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As a young kid, we were all told it’s okay to use our imaginations. When I was in the 4th grade, I remember creating a treasure map. The group I hung out with weren’t the athletes. We loved to have fun. We went outside and followed our map to the step. Finally, we found our mark and started digging. It took us only a few minutes when we all looked at each other with shock. We found something! It looked like a small white box. Obviously, we chose to break it open instead of trying to dig the whole thing up. What we discovered was that it was a water line for a small building. It wasn’t the treasure we hoped for. Well, unless detention was the treasure. If that’s the case, then we struck it rich!
At one point in high school, I discovered the gift of imagination through writing. It was an escape from the harsh world I lived in. At home, things weren’t that great. Abuse was almost a weekly occurrence. I quickly learned that writing provided the mental vacation that I desperately needed. With my small notebook and a pen, I would write whatever came to mind. I would fill pages with stories of damsels in distress, high school geeks who were aliens, or whatever else popped into my head. Somewhere between then and adulthood I, just like most people, lost the adventure of using my imagination. What happened? Why did life have to get so serious?
Not too long ago, I was working with a group of children after school. Since I just got back into writing, I thought it was a great idea to teach these kids how to use their imaginations. They're kids. How hard can this be? I quickly discovered that they were easily distracted. Out of the almost 40 kids, I only had about three that could hold on to writing for most than 5 minutes. After about the 5-minute mark most of them would quickly fade away to talking among themselves. I knew I would have to approach this differently.
I walked in one day with a plan. One thing that always made me feel good was recognition. Incentivization would become my way of keeping their attention. I spent a few minutes selling this new plan to them. Alas, to my amazement, they loved the idea! Now, almost all of them were writing with passion. Their heads were down, and the pencils were racing. A few times throughout them writing I would hear someone giggle. I would look over and they were laughing at what they just wrote. Each of them seemed to be excited to be writing.
At one point, one of the kids were called on because their parent was there to pick them up. “Aw man! I wasn’t finished. See if I can stay for a few more minutes.” This kid is one of the athletic ones. He wrote a story of an intergalactic car race. Another girl wrote about pandas that had special powers and one of them wasn’t a real panda. As I read through their stories, what I discovered was that I could almost identify which kid wrote what. Their personalities came out in these stories. Some of them weren’t as detailed as others, but all of them were proud of what they wrote.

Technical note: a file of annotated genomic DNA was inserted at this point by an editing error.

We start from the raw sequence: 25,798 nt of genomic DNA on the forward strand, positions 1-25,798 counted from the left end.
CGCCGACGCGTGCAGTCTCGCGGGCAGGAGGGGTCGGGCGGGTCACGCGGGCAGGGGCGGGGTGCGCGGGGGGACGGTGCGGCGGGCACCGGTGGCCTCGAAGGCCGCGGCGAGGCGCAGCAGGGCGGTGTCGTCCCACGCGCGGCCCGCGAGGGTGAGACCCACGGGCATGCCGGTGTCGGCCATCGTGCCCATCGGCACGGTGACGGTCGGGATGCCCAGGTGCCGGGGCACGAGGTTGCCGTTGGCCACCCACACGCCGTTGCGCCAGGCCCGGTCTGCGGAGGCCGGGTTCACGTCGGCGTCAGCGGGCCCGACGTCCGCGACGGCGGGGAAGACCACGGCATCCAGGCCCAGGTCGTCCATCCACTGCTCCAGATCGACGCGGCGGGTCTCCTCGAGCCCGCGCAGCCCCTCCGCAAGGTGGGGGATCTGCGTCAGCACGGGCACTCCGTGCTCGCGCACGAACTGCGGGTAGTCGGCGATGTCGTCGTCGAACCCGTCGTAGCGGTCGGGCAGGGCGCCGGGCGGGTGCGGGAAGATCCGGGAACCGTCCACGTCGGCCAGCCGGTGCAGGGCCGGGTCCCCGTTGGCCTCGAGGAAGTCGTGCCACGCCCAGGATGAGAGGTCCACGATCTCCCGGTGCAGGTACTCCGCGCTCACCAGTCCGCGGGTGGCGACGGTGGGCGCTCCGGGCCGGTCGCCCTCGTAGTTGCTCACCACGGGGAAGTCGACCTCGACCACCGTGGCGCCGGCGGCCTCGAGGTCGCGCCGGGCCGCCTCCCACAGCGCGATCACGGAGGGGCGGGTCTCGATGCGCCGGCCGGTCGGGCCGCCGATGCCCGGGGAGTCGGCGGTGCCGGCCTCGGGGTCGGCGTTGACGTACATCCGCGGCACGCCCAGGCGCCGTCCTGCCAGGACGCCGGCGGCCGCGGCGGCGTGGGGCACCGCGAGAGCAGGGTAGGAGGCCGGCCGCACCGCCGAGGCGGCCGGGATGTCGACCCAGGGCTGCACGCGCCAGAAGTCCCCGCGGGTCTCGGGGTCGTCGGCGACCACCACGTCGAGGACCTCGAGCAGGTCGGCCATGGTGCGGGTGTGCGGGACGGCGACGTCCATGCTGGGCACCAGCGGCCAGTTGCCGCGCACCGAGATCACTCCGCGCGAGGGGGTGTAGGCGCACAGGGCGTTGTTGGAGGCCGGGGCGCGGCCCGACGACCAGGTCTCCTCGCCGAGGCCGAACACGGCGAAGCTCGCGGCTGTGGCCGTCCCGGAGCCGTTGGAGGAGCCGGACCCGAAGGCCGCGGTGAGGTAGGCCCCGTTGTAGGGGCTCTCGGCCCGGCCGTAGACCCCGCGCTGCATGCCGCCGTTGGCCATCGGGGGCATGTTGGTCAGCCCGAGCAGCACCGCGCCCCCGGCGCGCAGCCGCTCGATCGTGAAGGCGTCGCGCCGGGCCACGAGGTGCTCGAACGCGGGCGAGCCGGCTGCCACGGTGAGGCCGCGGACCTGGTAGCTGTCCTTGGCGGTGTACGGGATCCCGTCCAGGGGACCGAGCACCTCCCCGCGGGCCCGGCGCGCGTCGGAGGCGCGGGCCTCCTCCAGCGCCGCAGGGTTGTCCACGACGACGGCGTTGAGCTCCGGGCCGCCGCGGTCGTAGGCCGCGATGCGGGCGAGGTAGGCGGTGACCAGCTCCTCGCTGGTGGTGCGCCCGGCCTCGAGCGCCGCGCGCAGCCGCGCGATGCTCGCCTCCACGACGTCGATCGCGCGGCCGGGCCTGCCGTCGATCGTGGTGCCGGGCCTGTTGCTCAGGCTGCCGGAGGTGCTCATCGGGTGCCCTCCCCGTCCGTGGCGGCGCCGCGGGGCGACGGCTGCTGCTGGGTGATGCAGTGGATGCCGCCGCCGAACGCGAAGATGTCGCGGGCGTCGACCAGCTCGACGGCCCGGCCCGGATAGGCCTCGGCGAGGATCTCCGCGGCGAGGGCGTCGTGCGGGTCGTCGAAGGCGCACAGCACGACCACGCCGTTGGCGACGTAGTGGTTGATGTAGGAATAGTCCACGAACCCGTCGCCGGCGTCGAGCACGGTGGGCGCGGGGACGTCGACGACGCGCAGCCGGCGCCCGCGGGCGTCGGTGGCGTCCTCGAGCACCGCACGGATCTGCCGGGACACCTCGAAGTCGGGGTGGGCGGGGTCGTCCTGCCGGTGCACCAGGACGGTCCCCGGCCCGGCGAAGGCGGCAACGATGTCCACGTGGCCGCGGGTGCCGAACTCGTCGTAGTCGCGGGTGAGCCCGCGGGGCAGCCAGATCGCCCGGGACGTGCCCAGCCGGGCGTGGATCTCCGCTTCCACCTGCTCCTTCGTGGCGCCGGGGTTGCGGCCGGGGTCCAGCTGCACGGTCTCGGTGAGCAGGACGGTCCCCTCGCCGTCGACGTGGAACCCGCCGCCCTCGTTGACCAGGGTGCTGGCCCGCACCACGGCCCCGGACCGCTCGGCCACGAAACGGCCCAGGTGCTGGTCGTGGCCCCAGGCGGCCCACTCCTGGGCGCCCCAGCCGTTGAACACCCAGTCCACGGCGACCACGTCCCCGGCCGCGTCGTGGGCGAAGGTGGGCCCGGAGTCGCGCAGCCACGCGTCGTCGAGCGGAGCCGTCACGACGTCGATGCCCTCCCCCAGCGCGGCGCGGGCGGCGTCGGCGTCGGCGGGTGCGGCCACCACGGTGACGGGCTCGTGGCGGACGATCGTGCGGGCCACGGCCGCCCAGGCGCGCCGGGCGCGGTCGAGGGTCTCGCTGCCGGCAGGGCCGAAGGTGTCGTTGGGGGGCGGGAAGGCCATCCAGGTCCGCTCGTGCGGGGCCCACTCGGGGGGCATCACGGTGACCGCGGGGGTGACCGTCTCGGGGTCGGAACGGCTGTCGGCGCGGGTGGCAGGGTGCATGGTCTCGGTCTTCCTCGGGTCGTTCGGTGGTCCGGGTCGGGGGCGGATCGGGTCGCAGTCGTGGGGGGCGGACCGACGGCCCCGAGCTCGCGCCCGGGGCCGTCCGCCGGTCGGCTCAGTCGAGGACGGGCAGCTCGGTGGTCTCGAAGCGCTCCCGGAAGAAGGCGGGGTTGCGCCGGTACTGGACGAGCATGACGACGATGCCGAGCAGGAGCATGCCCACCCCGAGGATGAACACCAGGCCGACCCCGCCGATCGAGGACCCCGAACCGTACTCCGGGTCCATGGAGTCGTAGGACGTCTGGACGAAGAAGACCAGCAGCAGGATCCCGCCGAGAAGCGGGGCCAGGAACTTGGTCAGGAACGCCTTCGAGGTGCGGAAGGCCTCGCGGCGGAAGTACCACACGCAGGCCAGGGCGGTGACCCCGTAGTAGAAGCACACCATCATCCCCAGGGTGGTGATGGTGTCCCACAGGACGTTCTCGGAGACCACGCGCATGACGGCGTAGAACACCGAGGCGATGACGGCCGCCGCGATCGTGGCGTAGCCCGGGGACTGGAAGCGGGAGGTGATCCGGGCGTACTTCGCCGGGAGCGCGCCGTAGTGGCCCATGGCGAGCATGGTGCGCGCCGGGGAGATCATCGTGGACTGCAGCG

I haven’t worked with these kids in almost two years. While I was waiting to pick up my son, one of the kids I taught came up to me and asked me about his story.
“Mr. Robbie, did you keep my story?” he asked with excitement. “I wrote another story a few months ago. Can I bring it to you? This one is so much better than the one.”
“Dude, I would love to read it,” I responded. “Your first one about the athlete was incredible. I bet you have a lot of stories in you.”
He lit up like a Fourth of July fireworks show. The fact that I remembered his story made him so happy. He went on to tell me about how he is always thinking of stories. Sometimes when he is walking around with his parents, he will see something or someone and it will make him think of a new story. He was given the gift of imagination. He was reminded that it’s okay to let his mind wander.
Then there is another girl who is going into the 8th grade next year. She proudly told me about a story of hers that she is writing. With pride, she went into detail about the different wolves and what they represented. She told me how one would die and save the world, but his death was only the beginning of a bigger and better story. At one point she had tears in her eyes as she went on about the two who fell in love together. She, just like the other kid, was given the gift of imagination. She is known to be a little different. Giving her the gift of writing was something that allowed her to be herself without judgment.
In the end, what I learned is that imagination is something forgotten about at too young of an age. It’s become my passion to change the lives of these young kids. Imagination is something that we should always hold tightly within our grasps. Creative writing is something that isn’t pushed as much as it should be. Reading books has become a thing of the past as most children dive head first into technology. We must change this! I will change this!
While we become more focused on testing in schools, the next big idea could be locked inside the mind of our children. Will it be locked away forever along with their imaginations, or will we remind them what it’s like to dream big?